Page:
Malaria Vaccine Confirm 75% Efficacy Rate: a blog around the malaria vaccine results, how it works, and why it becomes the future hope in eradicating the disease.

A major milestone in the development of a new malaria vaccine has been reached with today’s publication of results from a phase IIb trial showing that the vaccine is, as expected, highly effective at preventing infection. The global health community has been working towards a malaria vaccine for over 30 years and this is the first time a vaccine has achieved efficacy at this level.

This represents an important step forward in eliminating this disease from humankind and allowing everyone to lead a more healthy life. The results from this study are particularly gratifying as they demonstrate the feasibility of this vaccine candidate entering phase III clinical development, which will enable it to reach patients faster and at a higher dose than currently available drugs.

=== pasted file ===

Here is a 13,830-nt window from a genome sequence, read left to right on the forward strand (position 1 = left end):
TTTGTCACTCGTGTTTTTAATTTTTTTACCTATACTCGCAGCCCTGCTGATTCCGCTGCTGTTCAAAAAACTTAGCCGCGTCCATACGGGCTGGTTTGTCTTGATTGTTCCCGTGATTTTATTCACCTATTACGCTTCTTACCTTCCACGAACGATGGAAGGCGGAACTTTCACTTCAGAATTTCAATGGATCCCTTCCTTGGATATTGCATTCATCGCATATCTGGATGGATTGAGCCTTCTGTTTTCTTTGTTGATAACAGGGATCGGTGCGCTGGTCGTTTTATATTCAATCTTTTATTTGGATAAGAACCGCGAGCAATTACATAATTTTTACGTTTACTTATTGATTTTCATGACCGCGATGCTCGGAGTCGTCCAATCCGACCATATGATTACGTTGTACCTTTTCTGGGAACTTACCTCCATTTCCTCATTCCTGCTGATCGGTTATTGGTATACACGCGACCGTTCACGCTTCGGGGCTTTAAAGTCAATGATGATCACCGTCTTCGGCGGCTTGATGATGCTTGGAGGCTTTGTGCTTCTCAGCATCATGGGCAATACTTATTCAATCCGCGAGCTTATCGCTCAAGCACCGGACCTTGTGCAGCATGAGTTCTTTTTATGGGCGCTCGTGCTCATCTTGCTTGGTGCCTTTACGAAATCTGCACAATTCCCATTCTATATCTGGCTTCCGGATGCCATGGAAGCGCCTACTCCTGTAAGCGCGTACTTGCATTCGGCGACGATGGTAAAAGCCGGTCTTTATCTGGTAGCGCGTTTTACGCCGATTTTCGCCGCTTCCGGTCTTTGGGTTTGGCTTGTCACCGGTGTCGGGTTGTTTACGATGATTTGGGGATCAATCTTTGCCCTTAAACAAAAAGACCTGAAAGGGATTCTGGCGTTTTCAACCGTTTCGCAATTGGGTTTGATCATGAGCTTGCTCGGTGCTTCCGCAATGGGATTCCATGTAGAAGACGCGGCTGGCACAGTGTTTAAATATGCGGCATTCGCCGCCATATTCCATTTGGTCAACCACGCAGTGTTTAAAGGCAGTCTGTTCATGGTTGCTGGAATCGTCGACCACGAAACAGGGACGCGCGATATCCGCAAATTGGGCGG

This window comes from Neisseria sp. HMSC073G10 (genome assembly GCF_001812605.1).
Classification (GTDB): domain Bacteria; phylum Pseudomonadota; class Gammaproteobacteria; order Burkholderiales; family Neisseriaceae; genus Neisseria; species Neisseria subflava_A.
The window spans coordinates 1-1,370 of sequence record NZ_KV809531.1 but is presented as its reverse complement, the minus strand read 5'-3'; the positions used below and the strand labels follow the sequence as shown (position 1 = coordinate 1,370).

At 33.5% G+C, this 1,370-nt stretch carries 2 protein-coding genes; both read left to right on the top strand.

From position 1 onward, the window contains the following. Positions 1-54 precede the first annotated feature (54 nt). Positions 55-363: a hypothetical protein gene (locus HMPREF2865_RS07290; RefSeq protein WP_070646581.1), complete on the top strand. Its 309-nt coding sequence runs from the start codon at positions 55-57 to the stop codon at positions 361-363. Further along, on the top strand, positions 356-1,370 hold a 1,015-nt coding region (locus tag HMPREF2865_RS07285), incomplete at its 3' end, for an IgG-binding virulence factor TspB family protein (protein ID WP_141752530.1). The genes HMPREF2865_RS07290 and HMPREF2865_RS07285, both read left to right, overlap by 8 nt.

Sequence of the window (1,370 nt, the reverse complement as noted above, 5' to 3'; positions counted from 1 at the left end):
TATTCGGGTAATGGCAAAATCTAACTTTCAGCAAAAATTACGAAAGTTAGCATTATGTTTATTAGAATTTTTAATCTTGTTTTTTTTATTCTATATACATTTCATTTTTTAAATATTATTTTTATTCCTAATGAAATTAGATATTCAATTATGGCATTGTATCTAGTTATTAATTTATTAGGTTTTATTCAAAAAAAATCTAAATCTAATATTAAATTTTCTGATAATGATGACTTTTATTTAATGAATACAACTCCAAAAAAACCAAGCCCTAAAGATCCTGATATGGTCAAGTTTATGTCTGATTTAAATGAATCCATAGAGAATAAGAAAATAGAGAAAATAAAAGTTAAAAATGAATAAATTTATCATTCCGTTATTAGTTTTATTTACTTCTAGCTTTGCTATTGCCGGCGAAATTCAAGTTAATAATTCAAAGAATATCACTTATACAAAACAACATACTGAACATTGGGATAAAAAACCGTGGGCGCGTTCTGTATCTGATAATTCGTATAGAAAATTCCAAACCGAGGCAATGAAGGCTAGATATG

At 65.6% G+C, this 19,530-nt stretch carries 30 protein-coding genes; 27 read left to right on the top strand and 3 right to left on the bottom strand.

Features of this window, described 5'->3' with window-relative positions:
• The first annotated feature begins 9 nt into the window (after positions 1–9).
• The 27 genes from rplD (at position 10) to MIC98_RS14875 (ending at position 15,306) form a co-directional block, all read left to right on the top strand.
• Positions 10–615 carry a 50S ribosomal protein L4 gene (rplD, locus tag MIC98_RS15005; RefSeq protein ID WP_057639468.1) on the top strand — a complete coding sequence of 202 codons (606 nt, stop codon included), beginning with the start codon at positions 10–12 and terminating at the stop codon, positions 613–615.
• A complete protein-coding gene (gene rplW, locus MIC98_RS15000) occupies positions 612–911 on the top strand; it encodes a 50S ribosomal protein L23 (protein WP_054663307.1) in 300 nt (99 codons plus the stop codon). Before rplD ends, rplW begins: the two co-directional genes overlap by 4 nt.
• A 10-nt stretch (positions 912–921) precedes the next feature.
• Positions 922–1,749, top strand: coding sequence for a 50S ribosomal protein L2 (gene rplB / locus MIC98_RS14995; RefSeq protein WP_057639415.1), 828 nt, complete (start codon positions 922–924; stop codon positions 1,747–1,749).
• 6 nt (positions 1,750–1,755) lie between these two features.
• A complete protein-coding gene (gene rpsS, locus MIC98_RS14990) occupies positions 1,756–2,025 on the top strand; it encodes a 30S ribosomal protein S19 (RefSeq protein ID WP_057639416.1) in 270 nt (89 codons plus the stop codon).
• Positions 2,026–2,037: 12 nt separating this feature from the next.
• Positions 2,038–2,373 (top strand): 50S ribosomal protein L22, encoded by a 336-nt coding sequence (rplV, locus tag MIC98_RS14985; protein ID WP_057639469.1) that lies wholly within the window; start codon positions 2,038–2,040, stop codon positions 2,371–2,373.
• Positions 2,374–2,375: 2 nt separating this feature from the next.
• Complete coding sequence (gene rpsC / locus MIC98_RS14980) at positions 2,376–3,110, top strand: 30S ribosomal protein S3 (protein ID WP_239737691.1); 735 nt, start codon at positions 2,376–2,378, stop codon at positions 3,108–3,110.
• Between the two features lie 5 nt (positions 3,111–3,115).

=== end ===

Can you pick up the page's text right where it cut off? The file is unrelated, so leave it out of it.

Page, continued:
Last year, we reported results from a Phase IIb trial conducted at the Clinical Research Unit of Nanoro (CRUN) / Institut de Recherche en Sciences de la Santé (IRSS) in Burkina Faso.

We conducted a study of 450 participants aged 5 to 17 months, recruited from the catchment area of Nanoro, which includes 24 villages with a total population of 65,000 people.

A single-blinded, dose–finding, phase 2a clinical trial conducted in Ghana and Malawi over the spring and summer of 2019 revealed Matrix-M to be 20 times more effective than a rabies vaccine at eliciting an immune response to the malaria protein R2.

In a study funded by RIA2016V-1649-MMVC -the second phase of the vaccine evaluation trial was finished. There is a 77% chance to reduce the HPV Virus infection in women who received adjuvant and booster vaccine at the same day.

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